Amy Schneider is an American software engineer and recent Jeopardy! champion. Following an impressive 40-game winning streak (which ended January 26 when Schneider narrowly lost to Rhone Talsma, a librarian from Chicago Ridge [Ill.] Public Library), she became the most successful woman ever to compete on the show. She is also the first openly transgender contestant to qualify for Jeopardy!’s Tournament of Champions.
In the leadup to Schneider’s talk on March 25 at the Public Library Association’s 2022 Conference, Schneider spoke with I Love Libraries about her experiences on Jeopardy!, the importance of trans representation, and the role of libraries in her life.
Congratulations on your success on Jeopardy! Did you ever imagine you would have such a historic run on the show when you stepped onto its stage that first time?
Not at all. I thought I could win three or four games, at most, if things went well. I knew I was pretty good at it, and I definitely had the confidence that I was capable of winning some. But yeah, nothing, nothing like this.
Have you been a Jeopardy! fan your entire life?
I have, yes. I grew up with it. My parents watched it, and I don’t remember a time when it wasn’t around.
When did you first decide that you wanted to be on the show? Was it a lifelong dream of yours?
Yeah, more or less. I’ve been auditioning [for it] since maybe 2007 or 2008, somewhere in there. It’s been a long time.
What’s the difference between watching the show at home and being there as a contestant? What was going through your mind during your run?
The first difference I would say is that it goes by so fast when you’re out there; like you just blink and it’s over. Beyond that, I was really trying to think as little as possible really; to not think about where I was and just focus on the questions and try to eliminate distractions in my mind. Especially that first time, there was a lot of anxiety that I was trying to ignore.
How did you prepare for the show? Did you turn to your local library, or any library, for help at all?
You know, I tell people that Jeopardy! is something that you can’t study for, because it is just too broad and covers too much. But I think, in that sense, certainly all of my library usage over the years has [helped with] that. Apart from just being generally interested in reading and learning, I went through [footage of] old Jeopardy! games to look for patterns in what they asked and for things I was consistently missing.
Did the library play an important role in your life growing up?
Yeah, it did. I told the anecdote on the show about when I was a little kid my parents instituted a rule that I could only borrow from the library as many books as I could carry home by myself. It was definitely a thing as a family. We were always going to the library. We didn’t have much money at all, especially when I was very young, so buying books wasn’t really an option for us. But library trips were always there.
You’ve had a long career as a software engineer. How did how did that inform your Jeopardy! appearance both as you prepared for it and during the tapings?
The thing about engineering that drew me to it was the creative aspect of it. As I got into it, I realized that it’s really an act of translation. You’re trying to explain things to a computer, which is very dumb, and that forces you to examine all the unstated things that go into the requirements that are obvious; [things that] don’t need to be spelled out to a human being but have to be spelled out to a computer. I think that practice of trying to break down things down into their simplest parts and really understand them has been a good mental habit to develop.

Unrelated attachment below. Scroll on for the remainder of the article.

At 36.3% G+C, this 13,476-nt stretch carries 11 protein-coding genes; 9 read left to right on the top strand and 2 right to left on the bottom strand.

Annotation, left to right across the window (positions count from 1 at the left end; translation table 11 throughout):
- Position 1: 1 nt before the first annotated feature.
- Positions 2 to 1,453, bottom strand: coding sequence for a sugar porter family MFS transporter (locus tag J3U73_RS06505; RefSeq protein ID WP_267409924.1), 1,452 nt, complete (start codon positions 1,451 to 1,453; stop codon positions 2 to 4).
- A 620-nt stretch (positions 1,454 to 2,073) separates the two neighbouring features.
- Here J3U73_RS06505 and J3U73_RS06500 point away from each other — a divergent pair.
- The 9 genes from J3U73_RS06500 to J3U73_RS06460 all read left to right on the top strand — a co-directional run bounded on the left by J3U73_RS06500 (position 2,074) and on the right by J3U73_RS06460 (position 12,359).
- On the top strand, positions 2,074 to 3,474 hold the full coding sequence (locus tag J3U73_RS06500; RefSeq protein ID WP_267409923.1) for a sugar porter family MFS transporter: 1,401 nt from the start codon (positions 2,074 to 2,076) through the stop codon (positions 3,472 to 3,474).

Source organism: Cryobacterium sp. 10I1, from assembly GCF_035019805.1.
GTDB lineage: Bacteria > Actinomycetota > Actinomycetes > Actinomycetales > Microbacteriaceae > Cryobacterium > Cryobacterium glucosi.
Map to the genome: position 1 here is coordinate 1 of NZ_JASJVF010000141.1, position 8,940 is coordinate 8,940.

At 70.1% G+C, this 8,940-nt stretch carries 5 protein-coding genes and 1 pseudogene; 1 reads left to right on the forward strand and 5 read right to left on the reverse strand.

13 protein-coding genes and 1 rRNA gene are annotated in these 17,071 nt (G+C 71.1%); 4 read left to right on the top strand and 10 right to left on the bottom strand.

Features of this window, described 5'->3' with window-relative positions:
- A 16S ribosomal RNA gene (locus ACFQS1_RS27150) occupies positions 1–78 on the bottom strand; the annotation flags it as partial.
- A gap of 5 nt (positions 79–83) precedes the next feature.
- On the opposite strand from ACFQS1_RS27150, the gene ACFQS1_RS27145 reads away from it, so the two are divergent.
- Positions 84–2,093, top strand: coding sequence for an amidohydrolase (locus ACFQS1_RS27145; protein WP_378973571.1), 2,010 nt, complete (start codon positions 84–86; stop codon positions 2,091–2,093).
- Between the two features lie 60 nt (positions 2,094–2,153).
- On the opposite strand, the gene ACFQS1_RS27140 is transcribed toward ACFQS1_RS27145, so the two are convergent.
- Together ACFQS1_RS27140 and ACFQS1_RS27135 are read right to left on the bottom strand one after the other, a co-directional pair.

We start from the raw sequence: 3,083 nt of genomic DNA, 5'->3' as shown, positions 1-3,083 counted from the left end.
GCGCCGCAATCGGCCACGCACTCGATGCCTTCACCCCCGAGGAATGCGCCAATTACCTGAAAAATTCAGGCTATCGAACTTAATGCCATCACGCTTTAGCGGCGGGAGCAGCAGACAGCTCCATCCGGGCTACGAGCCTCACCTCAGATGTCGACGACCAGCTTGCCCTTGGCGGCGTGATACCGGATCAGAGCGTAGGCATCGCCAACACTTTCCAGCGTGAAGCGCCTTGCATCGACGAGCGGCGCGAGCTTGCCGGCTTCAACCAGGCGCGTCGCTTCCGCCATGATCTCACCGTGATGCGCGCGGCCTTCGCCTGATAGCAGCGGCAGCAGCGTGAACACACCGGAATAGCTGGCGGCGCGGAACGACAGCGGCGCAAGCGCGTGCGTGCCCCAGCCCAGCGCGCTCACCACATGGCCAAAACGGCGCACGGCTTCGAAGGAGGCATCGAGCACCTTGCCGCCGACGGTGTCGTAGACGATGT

You’re the first trans person to qualify for Jeopardy!’s Tournament of Champions, and you’ve spoken at length about how meaningful that’s been in terms of trans representation. How important was it for you, the trans community, and the world at large to be successful on the show?
I definitely know in my own life how important representation is. When I was a kid, I didn’t even know of the concept of trans people. When I started to become aware of their existence, they were always painted as jokes or criminals or weirdos or these sorts of things and not as normal people. That kept me from understanding myself and my identity for decades. I think about how meaningful it would have been to me as a child and as a young adult to see a trans woman on a show that I watched all the time and to see them just hanging out and being who they are and not being weird basically. I’ve been surprised by how many people who have reached out to me to talk about how much it’s meant to them—and in particular to their families, to the parents, and grandparents—in helping them understand each other in a way that they hadn’t before.
You’ll be speaking at the upcoming Public Library Association conference. What do you hope that librarians can learn from your experiences?
The message I hope to spread is what reading and learning can give you. Jeopardy is just one thing that could come out of it. It’s fun in itself and enjoyable in itself. Forming networks of association by reading widely and then seeing the connections between things that you might not have seen before–between history and science, or art and philosophy or all these other things– helps you understand all of them better and helps you have a more full understanding of the world and where you live in it.
Photo via Jeopardy Productions, Inc.